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New BNPL Legislation in Australia: What Can We Expect?

Boaz Gam

Boaz Gam


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  1. Reasons Behind Regulatory Changes in Australia’s BNPL Sector
  2. 3 Key Legislative Adjustments Explained
  3. What Do These Regulatory Changes Mean?

New BNPL Regulations in Australia - What to Expect?

In recent years, Australia has seen a significant increase in the adoption of Buy Now, Pay Later products from companies like Afterpay, Klarna, and Zip. In fact, around 40% of Australians used this payment method in the first half of 2024. Due to such rapid growth, the local government started developing new legislation to regulate the actions of BNPL service providers.

In this guide, we will take a closer look at these regulations and explain what BNPL firms operating in Australia and their customers should prepare for in the near future.

Reasons Behind Regulatory Changes in Australia’s BNPL Sector

Currently, most BNPL products in Australia are not covered by the National Consumer Credit Act. This means that these products are not subject to the same regulations as the ones that typically apply to other credit products. Thus, their users may not have access to dispute resolution mechanisms, responsible lending obligations, and other safeguards like those designed for credit cards and loans.

Such a lack of regulation has raised concerns from the local authorities, as it has the potential to expose users to unexpected fees, less transparency, and higher financial risks. As a result, the Australian government has decided to take steps to address the existing regulatory gap.

Notably, Stephen Jones MP, Assistant Treasurer and Minister for Financial Services, has emphasized the importance of introducing new regulatory standards. According to him, the government wants Australians to continue enjoying the benefits of BNPL, while knowing there are strong consumer protections in place.

What’s more, multiple BNPL industry leaders have expressed support for the proposed legislation. For instance, the CEO of Zip ANZ, Peter Gray, mentioned that the company has been a longstanding advocate for fit-for-purpose regulation that supports strong customer outcomes and welcomes the Federal Government’s introduction of these standards.

3 Key Legislative Adjustments Explained

New BNPL Regulations in Australia - What to Expect?

In a nutshell, the Australian government’s proposed legislation for BNPL providers will introduce three major changes:

  • Credit licenses. BNPL providers will need to hold a credit license. This change will bring them under the regulatory framework of the National Consumer Credit Act, ensuring that they adhere to the same standards and protections as other credit providers.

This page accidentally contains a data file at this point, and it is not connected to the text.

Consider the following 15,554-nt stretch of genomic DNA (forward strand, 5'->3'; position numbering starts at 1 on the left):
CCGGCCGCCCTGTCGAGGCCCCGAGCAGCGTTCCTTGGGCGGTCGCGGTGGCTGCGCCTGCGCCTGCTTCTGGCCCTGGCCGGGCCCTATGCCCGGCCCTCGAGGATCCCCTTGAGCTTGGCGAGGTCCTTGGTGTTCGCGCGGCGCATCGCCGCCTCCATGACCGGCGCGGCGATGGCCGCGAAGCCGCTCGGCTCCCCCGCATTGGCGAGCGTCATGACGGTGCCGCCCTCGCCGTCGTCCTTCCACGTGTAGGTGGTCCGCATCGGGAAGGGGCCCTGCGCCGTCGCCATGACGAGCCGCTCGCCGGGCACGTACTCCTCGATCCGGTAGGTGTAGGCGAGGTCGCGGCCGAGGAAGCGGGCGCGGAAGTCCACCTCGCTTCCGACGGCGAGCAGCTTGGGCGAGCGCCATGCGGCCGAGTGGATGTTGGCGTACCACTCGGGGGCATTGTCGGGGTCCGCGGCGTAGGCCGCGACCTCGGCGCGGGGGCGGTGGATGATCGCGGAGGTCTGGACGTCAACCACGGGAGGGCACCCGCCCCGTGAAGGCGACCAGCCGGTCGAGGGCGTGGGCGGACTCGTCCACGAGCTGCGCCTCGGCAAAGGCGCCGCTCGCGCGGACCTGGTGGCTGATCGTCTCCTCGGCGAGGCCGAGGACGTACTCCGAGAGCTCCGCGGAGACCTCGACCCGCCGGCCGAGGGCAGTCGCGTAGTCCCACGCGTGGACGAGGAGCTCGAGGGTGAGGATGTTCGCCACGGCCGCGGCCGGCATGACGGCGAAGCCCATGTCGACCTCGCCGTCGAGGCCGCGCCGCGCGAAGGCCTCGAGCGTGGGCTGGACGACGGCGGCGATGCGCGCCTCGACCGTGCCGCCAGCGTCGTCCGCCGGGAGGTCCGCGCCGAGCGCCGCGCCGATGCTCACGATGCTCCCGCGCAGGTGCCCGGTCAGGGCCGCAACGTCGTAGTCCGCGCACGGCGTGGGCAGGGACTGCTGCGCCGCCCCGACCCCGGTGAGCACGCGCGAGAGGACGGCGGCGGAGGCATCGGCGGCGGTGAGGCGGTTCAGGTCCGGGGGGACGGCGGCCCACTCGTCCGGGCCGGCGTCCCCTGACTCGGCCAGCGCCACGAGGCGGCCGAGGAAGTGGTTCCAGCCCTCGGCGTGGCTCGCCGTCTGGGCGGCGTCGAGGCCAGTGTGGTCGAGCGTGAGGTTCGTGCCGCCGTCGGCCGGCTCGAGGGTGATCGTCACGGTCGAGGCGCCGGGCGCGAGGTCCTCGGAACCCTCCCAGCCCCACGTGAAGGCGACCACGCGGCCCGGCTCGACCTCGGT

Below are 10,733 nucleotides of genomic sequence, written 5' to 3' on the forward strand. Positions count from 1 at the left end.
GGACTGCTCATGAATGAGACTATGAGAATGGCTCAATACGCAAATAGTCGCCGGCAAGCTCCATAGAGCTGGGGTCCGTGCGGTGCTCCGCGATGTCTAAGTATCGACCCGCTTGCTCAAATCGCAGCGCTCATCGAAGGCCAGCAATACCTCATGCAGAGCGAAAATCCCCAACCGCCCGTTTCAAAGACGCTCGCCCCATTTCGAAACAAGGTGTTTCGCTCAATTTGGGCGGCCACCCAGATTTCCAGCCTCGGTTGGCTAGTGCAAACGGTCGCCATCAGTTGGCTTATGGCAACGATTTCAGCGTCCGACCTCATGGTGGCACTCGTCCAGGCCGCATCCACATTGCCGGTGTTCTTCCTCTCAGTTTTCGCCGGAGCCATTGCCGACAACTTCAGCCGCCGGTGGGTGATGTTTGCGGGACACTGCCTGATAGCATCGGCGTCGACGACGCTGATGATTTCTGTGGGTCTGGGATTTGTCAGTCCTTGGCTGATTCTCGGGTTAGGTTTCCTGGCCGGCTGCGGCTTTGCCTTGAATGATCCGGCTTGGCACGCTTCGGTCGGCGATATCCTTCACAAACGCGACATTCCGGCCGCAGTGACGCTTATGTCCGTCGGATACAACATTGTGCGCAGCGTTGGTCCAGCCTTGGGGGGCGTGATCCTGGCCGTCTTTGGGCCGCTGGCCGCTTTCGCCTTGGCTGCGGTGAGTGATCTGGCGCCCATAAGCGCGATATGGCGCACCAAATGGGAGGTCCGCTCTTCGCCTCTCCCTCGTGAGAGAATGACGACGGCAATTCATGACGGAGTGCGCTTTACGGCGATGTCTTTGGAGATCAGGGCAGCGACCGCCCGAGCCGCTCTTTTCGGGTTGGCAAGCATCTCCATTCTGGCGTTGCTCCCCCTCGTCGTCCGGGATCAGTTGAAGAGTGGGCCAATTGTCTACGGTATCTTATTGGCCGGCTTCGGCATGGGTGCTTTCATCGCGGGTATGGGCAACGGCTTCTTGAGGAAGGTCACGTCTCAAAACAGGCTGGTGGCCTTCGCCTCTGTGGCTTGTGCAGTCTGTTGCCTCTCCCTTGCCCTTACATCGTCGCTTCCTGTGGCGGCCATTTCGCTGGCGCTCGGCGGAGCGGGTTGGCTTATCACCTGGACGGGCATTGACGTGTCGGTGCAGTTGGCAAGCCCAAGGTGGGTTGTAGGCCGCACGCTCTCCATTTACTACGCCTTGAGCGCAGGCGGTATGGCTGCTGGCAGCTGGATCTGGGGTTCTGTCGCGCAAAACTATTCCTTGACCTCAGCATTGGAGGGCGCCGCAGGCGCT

• Basic credit checks. Service providers will be required to carry out basic credit checks on new customers. Their goal is to ensure that clients’ creditworthiness is assessed before they can use BNPL services, aligning the offering more closely with traditional credit products.
  • “Low-cost credit” category creation. The new legislation will establish a new category under the National Consumer Credit Act to classify BNPL products as “low-cost credit”. This will factor in the lower risk and costs associated with BNPL purchases compared to other forms of regulated credit while providing a tailored approach that doesn’t compromise the services’ convenience.

Yet, it’s crucial to note that while these changes were proposed in parliament on June 5, 2024, they will need to pass both houses before they become an official law.

What Do These Regulatory Changes Mean?

All in all, the Australian government’s proposed legislation to regulate BNPL providers marks a crucial step toward enhanced consumer protection in this payment niche. By requiring credit checks and introducing a low-cost credit category, this regulatory initiative is set to balance security with the continued benefits and accessibility of these payment services.

For consumers, this means enhanced security and payment service transparency. Providers, on the other hand, will need to adjust their operations, which may involve updating their customer assessment processes and ensuring compliance with responsible lending obligations.

While the implementation timeline for this initiative is yet to be announced, this regulatory approach is already forecast to serve as a model for other countries grappling with similar issues in the rapidly evolving BNPL sector.

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